Another method used to study HD in OVT73 sheep is to examine how their circadian rhythms compare to those of normal sheep. Circadian rhythms are the patterns of activity, such as sleeping and eating, that an organism cycles through each day. A study led by Professor Jenny Morton of the University of Cambridge found that these patterns are interrupted in sheep populations consisting only of OVT73 sheep. This research not only strengthens the theory that circadian rhythm disruption is an early symptom of HD, but also hints that such a disruption may have an important role in the pathology of the disease.1,5

Though both findings had previously been seen in experiments with mice, follow up studies with OVT73 have confirmed these effects in a model more comparable to the HD patient.

These aren’t the only ways in which OVT73 is being studied. Research into the model has helped researchers learn an abundant amount about HD, and it is likely the model will contribute greatly to the further study of the disease.

Other HD Research in Sheep

Sheep are used generally in some forms of clinical testing, especially to test certain transplantationsedications, and surgery in general. Given the successful development of OVT73, sheep look to be a promising candidate for future preliminary HD pharmaceutical testing.9
Another transgenic sheep model also shows promise for HD research, though in an unlikely way. GM1 gangleosidosis is a progressive neurological genetic disorder caused by an overaccumulation of the GM1 fatty acid. In humans, the disease can cause rapid nervous system decline, leading to seizures, coma, and early death in juveniles as well as steady loss of motor skills in adults. A transgenic sheep model, similar to OTV73, was created to model the disease, though this model is symptomatic, and thus sheep of this variety show rapid accumulation of the GM1 fatty acid in their brain tissues.

One of the symptoms of HD appears to be the opposite of GM1 gangleosidosis. HD patients have greatly reduced levels of GM1 fatty acids in their brain tissue, and it is hypothesized that a lack of GM1 fatty acids in HD patients contributes to symptoms of the disease.9

Given that the process of extracting GM1 from GM1 gangleosidosis sheep for clinical purposes has already been shown safe for Parkinson’s Disease patients, clinical trials using extracted GM1 in HD patients may be on the horizon. The intervention is currently showing promising results in clinical trials with mice.10


Further Information

This HOPES article on transgenic mice explores how mice are used to research HD:

http://web.stanford.edu/group/hopes/cgi-bin/hopes_test/an-introduction-to-animal-models-of-huntingtons-disease/

 

This is a link to the original study where OVT73 was announced:

https://www.ncbi.nlm.nih.gov/pmc/articles/PMC2860888/

 

This a link to more information about the research regarding GM1 therapies, by HD Buzz, another fantastic resource for HD patients:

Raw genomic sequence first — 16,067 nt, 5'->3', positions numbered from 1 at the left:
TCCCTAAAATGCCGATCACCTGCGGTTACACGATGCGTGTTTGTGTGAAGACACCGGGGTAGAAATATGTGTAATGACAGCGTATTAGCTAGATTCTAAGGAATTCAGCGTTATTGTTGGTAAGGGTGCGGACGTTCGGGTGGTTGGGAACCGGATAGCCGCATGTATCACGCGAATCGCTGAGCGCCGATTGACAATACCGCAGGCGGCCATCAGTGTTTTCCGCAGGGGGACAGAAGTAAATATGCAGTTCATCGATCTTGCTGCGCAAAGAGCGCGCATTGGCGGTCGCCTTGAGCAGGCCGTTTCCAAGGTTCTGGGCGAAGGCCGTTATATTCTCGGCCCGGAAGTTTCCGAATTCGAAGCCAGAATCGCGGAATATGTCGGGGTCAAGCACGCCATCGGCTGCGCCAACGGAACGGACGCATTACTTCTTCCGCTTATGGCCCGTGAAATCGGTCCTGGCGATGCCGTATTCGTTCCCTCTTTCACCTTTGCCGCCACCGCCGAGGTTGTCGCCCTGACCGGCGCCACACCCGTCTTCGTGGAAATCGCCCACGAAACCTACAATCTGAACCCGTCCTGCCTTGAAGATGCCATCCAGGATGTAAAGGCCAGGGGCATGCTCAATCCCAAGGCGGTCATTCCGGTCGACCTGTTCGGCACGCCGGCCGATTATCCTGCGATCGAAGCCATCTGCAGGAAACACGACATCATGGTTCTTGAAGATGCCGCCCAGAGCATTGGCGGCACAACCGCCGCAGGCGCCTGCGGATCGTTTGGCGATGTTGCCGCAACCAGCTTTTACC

https://en.hdbuzz.net/199

 

Sources:

  1. Morton, J. A., & Howland, D. S. (2013). Large genetic animal models of Huntington’s Disease. Journal of Huntington’s Disease, 1(2), 3-19. 10.3233/JHD-130050
  2. Belleine, B. W., Delgado, M. R., Hikosaka, O. (2007). The role of the dorsal striatum in reward and decision-making. Journal of Neuroscience, 27(31). https://doi.org/10.1523/JNEUROSCI.1554-07.2007
  3. Lissencephaly. (2012). National Organization for Rare Disorders. Retrieved from https://rarediseases.org/rare-diseases/lissencephaly/
  4. Sun, T., & Henver, R. F. (2014). Growth and folding of the mammalian cerebral cortex: from molecules to malformations. Nature Reviews Neuroscience, 15(4), 217-232. 10.1038/nrn3707
  5. Morton, J. A., & Avanzo, L. (2011). Executive decision-making in the domestic sheep. Public Library of Science One, 6(1). journal.pone.0015752.
    6. Snell, R. G., personal communication, January 18, 2017
  6. Jacobsen, J. C., Bawden, C. S., Rudiger, S. R., McLaughlan, C. J., Reid, S. J., Waldvogel, H. J., MacDonald, M. E., Gusella, J. F., Walker, S. K., Kelly, J. K., Webb, G. C., Faull, R. L. M., Rees, M. I., & Snell, R. G. (2010) An ovine transgenic Huntington’s Disease model. Human Molecular Genetics, 19(10), 1873-1882. 10.1093/hmg/ddq063
  7. Handley, R. R., Reid, S. J., Patassini, S., Rudiger, S. R., Obolonkin, V., McLaughlan, C. J., Jacobsen, J. C., Gusella, J. F., Waldvogel, H. J., Bawden, C. S., Faull, R. L. M., Snell, R. G. (2016). Metabolic disruption identified in the Huntington’s Disease transgenic sheep model. Scientific Reports. 10.1038/srep20681
  8. Fox, L. (July 28, 2015). Would ewe believe it? GM1, sheep and Huntington’s Disease. HD Buzz. Retrieved from https://en.hdbuzz.net/199
  9. Pardo, Alba, et al. (2012). Ganglioside GM1 induces phosphorylation of mutant huntingtin and restores normal motor behavior in Huntington Disease mice. PNAS Neuroscience, 109(9), 3527-3533. https://www.ncbi.nlm.nih.gov/pubmed/22331905.